Ink

“Ink, a Drug.”

― Vladimir Nabokov, Bend Sinister

My new ink shelf, with RGB LED lighting.

A few years ago, I bought a little wooden shelf unit at a thrift store for a couple dollars and mounted it on the wall above my secretary desk – which I mostly use for handwriting.

I’ve been reorganizing my office room and decided to use the shelf to store my fountain pen inks. It was about the right size and in a good spot. As I looked at it I thought it would look good with some illumination – so I went onto the internet and bought a one meter RGB LED light strip. It was from one of those cheap places so I had to wait a long time for it to arrive on a slow boat from you-know-where – but I was in no hurry.

When it arrived I drilled some holes in the shelf and the wall and ran a USB cord up to the shelf. I glued the strip down behind the ink bottles (I tried behind and in front – behind looked better) and there is was. The strip does blink and flash and rotate colors and all that stuff (It comes with a little remote) but I usually leave it shining a more or less “white” light. I thought that the colors of the ink would show but they are way too opaque and appear black.

Still I was very happy with how it turned out.

The beautiful fantastic Pilot Iroshizuku Ink bottles.

My favorite inks and, especially, ink bottles are the Pilot Iroshizuku ink from Japan. It is expensive, but I save the bottles and reuse them. When I have something I want to accomplish I will give myself the reward of a bottle of Iroshizuku if I meet the goal, as an incentive. I love the little well in the bottom to help get the last bit of ink out. The glass is heavy and really attractive.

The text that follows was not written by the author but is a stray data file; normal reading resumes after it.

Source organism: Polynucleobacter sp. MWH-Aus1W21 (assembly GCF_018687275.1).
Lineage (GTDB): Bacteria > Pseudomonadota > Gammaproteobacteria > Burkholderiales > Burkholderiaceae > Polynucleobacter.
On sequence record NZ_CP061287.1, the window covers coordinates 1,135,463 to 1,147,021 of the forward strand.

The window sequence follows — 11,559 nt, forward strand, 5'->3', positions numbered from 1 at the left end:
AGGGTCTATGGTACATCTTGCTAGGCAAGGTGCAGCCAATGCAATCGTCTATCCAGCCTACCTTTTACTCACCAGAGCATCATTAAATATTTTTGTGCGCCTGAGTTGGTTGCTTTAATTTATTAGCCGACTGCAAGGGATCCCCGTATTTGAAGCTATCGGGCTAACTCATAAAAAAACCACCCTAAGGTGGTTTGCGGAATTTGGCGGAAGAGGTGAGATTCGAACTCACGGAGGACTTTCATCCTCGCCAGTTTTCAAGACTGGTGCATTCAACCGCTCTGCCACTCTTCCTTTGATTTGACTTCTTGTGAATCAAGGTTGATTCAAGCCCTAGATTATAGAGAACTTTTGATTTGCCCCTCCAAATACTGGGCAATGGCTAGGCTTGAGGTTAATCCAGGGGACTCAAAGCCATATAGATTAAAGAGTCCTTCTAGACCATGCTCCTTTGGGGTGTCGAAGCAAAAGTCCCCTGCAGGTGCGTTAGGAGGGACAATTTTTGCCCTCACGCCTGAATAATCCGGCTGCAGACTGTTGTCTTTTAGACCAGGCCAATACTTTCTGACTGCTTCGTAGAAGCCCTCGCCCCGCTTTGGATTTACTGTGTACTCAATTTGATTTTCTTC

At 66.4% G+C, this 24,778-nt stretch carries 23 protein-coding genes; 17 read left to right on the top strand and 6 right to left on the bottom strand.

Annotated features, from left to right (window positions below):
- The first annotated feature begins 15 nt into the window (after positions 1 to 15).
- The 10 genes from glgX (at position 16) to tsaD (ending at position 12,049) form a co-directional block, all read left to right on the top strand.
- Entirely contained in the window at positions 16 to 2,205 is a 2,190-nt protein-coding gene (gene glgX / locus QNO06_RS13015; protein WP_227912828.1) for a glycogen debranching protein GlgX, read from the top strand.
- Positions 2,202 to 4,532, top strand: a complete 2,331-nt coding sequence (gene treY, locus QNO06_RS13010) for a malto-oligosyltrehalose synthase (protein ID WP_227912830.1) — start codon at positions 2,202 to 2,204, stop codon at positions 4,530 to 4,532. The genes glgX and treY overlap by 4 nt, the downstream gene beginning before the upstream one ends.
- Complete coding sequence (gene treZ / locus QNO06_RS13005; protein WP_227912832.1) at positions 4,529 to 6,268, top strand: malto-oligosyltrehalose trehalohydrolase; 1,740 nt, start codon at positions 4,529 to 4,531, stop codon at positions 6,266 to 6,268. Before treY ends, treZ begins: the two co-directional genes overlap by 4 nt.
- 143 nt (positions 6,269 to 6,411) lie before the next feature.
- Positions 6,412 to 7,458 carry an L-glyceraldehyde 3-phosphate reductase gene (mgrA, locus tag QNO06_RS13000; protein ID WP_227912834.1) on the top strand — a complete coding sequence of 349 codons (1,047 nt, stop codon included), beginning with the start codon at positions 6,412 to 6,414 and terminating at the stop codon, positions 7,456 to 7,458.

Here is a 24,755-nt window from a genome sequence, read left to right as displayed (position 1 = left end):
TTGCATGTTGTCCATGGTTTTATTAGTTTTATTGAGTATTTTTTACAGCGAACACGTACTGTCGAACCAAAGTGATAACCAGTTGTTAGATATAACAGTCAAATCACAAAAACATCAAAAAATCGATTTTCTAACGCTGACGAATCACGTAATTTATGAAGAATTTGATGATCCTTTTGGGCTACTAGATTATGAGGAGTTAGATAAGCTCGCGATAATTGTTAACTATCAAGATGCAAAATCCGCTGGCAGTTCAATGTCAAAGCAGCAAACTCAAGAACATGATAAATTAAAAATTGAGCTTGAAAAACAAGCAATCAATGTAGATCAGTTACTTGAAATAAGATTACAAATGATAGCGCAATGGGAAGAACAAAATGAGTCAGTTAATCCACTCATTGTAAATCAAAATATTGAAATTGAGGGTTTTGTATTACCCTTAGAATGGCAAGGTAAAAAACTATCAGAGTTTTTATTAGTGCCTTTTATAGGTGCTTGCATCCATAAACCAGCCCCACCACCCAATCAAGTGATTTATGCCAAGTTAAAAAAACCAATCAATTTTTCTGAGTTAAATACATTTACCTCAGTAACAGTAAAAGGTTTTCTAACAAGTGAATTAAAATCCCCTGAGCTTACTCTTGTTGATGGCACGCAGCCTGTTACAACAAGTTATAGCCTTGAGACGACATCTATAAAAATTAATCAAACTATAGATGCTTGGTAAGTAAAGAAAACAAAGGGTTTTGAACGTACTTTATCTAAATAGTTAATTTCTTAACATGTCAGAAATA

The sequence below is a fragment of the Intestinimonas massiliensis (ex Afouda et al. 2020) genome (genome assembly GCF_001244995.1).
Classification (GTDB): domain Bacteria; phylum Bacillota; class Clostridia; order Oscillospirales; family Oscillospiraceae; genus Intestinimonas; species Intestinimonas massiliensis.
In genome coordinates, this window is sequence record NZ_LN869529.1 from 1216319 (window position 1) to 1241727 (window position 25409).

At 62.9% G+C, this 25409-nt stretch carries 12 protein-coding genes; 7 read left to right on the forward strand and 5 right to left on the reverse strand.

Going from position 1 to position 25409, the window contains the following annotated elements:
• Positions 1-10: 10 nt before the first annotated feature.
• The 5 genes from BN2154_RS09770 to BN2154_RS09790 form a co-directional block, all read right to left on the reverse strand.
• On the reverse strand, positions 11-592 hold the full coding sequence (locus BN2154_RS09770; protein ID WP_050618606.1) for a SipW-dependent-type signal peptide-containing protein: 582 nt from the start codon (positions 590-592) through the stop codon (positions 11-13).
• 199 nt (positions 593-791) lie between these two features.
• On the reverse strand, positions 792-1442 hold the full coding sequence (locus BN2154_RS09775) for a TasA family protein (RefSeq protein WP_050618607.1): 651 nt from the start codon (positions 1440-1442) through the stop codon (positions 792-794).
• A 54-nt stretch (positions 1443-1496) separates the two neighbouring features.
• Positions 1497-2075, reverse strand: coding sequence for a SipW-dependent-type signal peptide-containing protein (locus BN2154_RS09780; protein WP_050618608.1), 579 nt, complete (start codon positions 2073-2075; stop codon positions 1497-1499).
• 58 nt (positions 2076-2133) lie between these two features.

Another bottle of Iroshizuku plus a couple bottles of vintage Waterman ink.

Down on the end of the shelf are four bottles of vintage Waterman ink. I bought these in a box at an estate sale for a dollar. They are old (the blue ink in the photo above is called “Florida Blue” has a new name now – “Serenity Blue”) but it seems to still work well. Very well-behaved ink.

Vintage Sheaffer Skrip ink bottle, with some green ink in the well.
Vintage Sheaffer Skrip ink bottle. There is a little well on the lip to hold ink when the bottle is almost empty.

If you look on the shelf you can see a couple of vintage Sheaffer Skrip ink bottles. I’m always looking for these at antique stores and such. The ink is long gone, but I refill them with modern ink from boring bottles. What is cool about these vintage bottles is that they have a little well along the lip of the bottle. When the bottle is almost empty, you tip the bottle up to fill the well. You can get the tip of a fountain pen in there and thereby use every drop.

It doesn’t work as well as it should (the well is too small for some modern large-nibbed fountain pens) but I still like the idea and history.

2 responses to “Ink

  1. As I recall, it was 5th grade when we began using pen and ink. Yes, I’m of the wooden desk/inkwell generation. And do you remember ink blotters? I wish now that I’d kept a few. Some were pretty darned artistic.

    • I have one ink blotter – a simple wooden rocker-type. I don’t use it very much – modern inks tend to dry fast. I’m young enough to miss the inkwell days – but my desks had a place for them and I never really knew what they were for.

Leave a Reply

Fill in your details below or click an icon to log in:

WordPress.com Logo

You are commenting using your WordPress.com account. Log Out /  Change )

Google photo

You are commenting using your Google account. Log Out /  Change )

Twitter picture

You are commenting using your Twitter account. Log Out /  Change )

Facebook photo

You are commenting using your Facebook account. Log Out /  Change )

Connecting to %s

This site uses Akismet to reduce spam. Learn how your comment data is processed.